Now, what Cook's Tips can I offer you?  Well, apart from the type of Cheddar used (as above), I really don't think the type of beef that you use matters all that much.  Quite obviously, you wouldn't want to be using rump steak, nor a sirloin roast.  However any of your stewing, casserole, braising types from brisket right down to good old shin, would work.  Just adjust the cooking time to suit.  I used a stewing type of beef that had already been diced - not my favourite type of beef to use, but we were fortunate in that it turned out to be just perfect for the job.  I suspect it was probably a combination of shin with a bit of braising steak mixed in, as there were two very different textures of meat in there.  However, I'd use it again as it was really good.  It had around 8 or 9 hours in total on high and was absolutely as soft as butter and completely delicious.

I served the soup with some lovely sourdough, rustic bread from our local Patisserie Mark Bennett bakery.  You need bread with some "oomph" alongside the soup, but if you haven't got it don't worry.  The soup is the star!

BEEF, ALE & CHEESE SOUP   (serves 4)

Ingredients :

3 tbsp plain flour
sea salt & freshly ground black pepper
1-2 tbsp rapeseed or olive oil
750g braising or stewing beef - I used shin - trimmed of fat and cut into chunks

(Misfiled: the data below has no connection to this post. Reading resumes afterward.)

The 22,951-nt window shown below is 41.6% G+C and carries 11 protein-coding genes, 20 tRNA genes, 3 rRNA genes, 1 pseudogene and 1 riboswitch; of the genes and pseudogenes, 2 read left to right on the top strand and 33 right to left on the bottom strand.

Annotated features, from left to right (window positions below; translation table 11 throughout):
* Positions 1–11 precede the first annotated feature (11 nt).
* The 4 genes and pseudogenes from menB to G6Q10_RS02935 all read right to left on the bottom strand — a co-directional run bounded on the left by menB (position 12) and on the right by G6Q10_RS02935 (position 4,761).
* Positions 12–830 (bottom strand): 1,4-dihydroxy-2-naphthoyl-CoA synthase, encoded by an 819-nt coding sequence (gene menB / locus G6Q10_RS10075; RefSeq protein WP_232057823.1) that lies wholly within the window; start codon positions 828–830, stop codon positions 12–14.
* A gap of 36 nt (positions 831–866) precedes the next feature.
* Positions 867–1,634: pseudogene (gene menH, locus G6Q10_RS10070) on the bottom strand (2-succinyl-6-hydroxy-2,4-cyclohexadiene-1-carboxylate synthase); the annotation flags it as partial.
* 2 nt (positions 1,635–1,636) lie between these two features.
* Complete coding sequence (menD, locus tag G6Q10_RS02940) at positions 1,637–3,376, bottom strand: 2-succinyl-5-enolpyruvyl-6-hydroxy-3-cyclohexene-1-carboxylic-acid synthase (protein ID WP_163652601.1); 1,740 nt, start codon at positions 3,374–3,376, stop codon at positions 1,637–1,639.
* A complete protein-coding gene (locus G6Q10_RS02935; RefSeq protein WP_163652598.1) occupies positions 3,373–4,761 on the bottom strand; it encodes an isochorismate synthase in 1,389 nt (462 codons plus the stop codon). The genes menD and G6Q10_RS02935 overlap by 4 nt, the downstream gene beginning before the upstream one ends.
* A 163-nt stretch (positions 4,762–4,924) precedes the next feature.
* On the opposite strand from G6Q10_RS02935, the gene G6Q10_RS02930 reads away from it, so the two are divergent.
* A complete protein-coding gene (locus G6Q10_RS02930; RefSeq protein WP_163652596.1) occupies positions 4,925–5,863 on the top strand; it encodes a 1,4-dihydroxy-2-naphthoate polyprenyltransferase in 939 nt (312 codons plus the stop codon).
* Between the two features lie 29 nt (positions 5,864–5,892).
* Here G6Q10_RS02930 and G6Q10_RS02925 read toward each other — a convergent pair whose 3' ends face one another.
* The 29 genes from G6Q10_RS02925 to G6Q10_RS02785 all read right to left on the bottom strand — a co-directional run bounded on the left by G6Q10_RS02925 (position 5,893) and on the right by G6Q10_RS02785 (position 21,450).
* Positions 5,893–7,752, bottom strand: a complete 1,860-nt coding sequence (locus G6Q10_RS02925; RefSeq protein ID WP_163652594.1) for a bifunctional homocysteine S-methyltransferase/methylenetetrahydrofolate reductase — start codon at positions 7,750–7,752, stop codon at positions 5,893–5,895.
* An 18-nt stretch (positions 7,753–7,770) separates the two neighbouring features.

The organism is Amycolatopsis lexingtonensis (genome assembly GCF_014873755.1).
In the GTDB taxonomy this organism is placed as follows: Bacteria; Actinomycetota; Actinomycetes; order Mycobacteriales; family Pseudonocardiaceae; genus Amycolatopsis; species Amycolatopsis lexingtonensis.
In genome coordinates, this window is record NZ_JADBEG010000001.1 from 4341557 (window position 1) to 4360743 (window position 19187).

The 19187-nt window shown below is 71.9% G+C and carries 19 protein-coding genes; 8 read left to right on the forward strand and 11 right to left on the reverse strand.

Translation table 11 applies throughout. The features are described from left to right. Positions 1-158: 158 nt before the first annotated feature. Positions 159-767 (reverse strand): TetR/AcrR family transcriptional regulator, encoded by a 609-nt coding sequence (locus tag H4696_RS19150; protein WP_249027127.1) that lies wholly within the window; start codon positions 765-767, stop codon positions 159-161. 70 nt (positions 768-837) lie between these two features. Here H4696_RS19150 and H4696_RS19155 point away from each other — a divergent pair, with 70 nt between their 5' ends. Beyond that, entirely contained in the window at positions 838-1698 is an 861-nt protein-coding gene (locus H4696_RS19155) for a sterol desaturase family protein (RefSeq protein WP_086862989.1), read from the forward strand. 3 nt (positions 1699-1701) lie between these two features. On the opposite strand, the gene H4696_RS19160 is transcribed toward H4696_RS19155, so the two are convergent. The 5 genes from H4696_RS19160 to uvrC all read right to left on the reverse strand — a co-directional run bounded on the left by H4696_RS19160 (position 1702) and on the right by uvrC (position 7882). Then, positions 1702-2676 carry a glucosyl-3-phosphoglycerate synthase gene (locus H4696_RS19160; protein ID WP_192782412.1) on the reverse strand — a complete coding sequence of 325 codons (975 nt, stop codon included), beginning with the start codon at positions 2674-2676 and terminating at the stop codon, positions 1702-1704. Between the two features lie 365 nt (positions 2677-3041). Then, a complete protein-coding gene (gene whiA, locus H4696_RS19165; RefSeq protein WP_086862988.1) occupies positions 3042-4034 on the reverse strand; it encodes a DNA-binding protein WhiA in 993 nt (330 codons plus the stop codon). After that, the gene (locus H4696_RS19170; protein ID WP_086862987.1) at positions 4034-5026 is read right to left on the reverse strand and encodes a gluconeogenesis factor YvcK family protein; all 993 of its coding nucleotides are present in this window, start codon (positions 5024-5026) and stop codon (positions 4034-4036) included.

1 onion, chopped small
2 stalks of celery, chopped small
4-5 mushrooms, sliced
1 large garlic clove, crushed and chopped finely
1 medium potato, peeled and cut into cubes
half a butternut squash, peeled, de-seeded and cut into cubes
half a teaspoonful of dried thyme
500ml bottle of light ale beer
500ml cold water
a teaspoonful of low salt veal or beef stock powder (or a low salt stock cube)
100ml single cream
200g grated cheese - I used 50/50 Cheddar and Red Leicester
1 tbsp finely chopped fresh parsley, for garnish.

Method :

1.  Place the flour and a pinch of sea salt and half a teaspoonful of black pepper into a large plastic bag and toss to combine.

2.  Add the cubes of beef and toss well to coat the meat.

3.  Heat the olive oil in a deep frying pan on a high heat, then place in handfuls of the beef to sear.  Take care to not overcrowd the pan, which will lower the temperature and so cause the beef to stew instead of sear.

4.  As the beef sears, remove it with a slotted spoon to the slow cooker and continue to sear the next batch until all the beef is done.